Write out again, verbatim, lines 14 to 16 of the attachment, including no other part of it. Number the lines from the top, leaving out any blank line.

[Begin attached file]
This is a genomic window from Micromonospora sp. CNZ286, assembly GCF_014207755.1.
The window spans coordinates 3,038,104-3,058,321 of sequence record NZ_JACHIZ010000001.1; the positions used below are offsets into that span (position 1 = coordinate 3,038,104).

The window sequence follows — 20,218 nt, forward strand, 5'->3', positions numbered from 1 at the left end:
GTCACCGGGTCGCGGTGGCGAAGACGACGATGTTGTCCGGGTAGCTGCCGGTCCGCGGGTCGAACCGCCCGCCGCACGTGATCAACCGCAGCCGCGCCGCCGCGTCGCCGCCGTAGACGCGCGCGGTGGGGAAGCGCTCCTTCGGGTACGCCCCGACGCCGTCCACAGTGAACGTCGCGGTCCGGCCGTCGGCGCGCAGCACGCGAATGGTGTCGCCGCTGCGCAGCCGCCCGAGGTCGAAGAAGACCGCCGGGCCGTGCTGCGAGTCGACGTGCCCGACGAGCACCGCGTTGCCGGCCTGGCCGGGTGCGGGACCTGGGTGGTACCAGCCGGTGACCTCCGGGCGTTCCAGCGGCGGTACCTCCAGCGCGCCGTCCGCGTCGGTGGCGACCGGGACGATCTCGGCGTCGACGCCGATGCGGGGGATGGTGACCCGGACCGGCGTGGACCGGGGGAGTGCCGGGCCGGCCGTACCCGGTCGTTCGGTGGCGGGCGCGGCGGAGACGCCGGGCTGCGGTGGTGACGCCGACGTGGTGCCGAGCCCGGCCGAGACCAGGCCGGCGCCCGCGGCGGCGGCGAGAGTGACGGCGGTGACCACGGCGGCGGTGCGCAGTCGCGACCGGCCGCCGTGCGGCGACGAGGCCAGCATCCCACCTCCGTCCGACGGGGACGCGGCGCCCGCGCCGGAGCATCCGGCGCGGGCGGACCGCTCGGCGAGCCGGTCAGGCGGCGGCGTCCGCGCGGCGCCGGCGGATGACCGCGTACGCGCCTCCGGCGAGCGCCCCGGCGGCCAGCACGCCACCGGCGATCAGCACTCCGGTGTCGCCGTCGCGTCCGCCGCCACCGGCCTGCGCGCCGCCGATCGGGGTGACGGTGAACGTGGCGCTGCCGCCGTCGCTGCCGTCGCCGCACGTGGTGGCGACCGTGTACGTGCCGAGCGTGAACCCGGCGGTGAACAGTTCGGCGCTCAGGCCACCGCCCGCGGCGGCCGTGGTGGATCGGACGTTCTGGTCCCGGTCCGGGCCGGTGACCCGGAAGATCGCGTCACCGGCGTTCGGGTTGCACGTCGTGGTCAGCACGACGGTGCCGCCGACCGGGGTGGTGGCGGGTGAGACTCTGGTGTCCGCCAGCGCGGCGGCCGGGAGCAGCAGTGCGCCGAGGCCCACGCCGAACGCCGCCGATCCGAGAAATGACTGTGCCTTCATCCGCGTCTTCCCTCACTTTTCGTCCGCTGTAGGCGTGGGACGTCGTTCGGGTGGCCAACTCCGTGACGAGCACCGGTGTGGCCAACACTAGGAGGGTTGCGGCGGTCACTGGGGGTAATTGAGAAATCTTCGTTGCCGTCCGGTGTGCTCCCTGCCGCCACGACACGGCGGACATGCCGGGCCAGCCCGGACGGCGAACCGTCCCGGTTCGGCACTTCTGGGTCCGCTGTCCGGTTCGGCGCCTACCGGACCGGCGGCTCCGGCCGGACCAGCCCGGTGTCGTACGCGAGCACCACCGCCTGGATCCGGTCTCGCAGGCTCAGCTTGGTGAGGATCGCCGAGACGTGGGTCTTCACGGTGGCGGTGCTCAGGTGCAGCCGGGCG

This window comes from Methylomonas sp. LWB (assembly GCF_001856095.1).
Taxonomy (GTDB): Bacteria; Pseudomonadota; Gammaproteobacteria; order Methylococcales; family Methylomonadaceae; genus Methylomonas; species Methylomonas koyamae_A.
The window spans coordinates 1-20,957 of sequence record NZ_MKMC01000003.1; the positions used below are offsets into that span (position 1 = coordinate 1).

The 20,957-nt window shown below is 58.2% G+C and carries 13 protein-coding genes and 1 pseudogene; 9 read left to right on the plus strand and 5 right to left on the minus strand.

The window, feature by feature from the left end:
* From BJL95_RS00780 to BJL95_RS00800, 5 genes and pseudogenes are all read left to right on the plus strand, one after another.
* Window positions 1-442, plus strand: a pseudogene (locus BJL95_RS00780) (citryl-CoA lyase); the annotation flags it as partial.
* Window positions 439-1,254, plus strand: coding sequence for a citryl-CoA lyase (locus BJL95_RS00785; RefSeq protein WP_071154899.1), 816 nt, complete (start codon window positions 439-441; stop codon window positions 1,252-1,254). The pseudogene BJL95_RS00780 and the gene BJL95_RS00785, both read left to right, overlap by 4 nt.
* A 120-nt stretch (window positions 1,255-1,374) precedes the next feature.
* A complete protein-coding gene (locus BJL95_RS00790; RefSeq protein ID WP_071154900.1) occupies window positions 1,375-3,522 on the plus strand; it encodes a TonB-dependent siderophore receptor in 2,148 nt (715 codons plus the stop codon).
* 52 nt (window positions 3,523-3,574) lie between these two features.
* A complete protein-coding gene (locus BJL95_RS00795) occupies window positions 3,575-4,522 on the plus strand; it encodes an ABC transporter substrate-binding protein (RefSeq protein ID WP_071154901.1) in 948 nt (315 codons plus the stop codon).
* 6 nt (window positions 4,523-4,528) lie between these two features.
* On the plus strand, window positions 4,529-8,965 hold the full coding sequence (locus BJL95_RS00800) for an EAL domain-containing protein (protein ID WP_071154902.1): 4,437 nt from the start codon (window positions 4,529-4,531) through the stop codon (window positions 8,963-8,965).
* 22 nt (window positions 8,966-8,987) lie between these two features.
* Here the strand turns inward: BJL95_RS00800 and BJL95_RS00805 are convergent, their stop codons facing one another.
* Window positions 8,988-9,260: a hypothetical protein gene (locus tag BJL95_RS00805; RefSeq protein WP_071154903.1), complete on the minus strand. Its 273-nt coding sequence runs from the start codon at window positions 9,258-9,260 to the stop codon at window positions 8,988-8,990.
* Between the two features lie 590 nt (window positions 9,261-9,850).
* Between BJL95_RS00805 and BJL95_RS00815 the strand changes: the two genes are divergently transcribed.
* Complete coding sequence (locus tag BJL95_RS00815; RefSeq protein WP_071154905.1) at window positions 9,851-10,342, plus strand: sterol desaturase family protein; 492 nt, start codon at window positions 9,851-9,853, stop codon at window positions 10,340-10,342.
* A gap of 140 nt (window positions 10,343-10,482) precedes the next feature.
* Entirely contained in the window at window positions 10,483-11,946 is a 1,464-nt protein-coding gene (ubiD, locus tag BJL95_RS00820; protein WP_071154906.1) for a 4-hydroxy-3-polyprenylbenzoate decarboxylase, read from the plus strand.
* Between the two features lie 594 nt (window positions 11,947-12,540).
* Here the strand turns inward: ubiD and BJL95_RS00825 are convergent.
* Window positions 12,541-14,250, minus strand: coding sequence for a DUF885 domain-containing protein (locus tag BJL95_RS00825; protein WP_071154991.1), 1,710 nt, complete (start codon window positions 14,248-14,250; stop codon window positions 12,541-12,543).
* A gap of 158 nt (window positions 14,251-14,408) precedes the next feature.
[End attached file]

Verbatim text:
* A complete protein-coding gene (locus BJL95_RS00790; RefSeq protein ID WP_071154900.1) occupies window positions 1,375-3,522 on the plus strand; it encodes a TonB-dependent siderophore receptor in 2,148 nt (715 codons plus the stop codon).
* 52 nt (window positions 3,523-3,574) lie between these two features.
* A complete protein-coding gene (locus BJL95_RS00795) occupies window positions 3,575-4,522 on the plus strand; it encodes an ABC transporter substrate-binding protein (RefSeq protein ID WP_071154901.1) in 948 nt (315 codons plus the stop codon).